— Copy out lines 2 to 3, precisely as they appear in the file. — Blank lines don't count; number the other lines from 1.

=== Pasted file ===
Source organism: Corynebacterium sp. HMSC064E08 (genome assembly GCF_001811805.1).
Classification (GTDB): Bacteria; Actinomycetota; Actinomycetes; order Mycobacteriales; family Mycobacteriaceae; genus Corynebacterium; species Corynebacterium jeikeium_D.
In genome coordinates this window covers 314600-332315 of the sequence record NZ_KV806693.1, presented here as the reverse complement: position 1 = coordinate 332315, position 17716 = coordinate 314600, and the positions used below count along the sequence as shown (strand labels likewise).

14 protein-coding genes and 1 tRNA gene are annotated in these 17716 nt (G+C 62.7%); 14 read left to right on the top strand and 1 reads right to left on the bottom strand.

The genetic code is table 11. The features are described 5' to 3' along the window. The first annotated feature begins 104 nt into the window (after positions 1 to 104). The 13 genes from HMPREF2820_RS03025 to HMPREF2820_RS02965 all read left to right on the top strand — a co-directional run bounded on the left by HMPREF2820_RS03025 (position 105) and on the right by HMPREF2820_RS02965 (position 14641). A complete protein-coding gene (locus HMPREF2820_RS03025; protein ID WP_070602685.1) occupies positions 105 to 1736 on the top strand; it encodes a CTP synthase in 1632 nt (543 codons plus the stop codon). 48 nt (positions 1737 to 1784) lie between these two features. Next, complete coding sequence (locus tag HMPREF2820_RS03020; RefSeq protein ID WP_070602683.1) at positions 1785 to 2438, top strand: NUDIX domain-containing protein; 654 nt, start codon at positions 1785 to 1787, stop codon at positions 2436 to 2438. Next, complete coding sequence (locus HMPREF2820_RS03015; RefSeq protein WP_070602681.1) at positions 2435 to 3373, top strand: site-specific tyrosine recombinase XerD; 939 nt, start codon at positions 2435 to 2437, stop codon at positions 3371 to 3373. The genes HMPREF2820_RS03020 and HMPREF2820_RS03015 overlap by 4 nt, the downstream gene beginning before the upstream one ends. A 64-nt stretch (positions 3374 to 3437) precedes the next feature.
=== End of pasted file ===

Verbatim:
Classification (GTDB): Bacteria; Actinomycetota; Actinomycetes; order Mycobacteriales; family Mycobacteriaceae; genus Corynebacterium; species Corynebacterium jeikeium_D.
In genome coordinates this window covers 314600-332315 of the sequence record NZ_KV806693.1, presented here as the reverse complement: position 1 = coordinate 332315, position 17716 = coordinate 314600, and the positions used below count along the sequence as shown (strand labels likewise).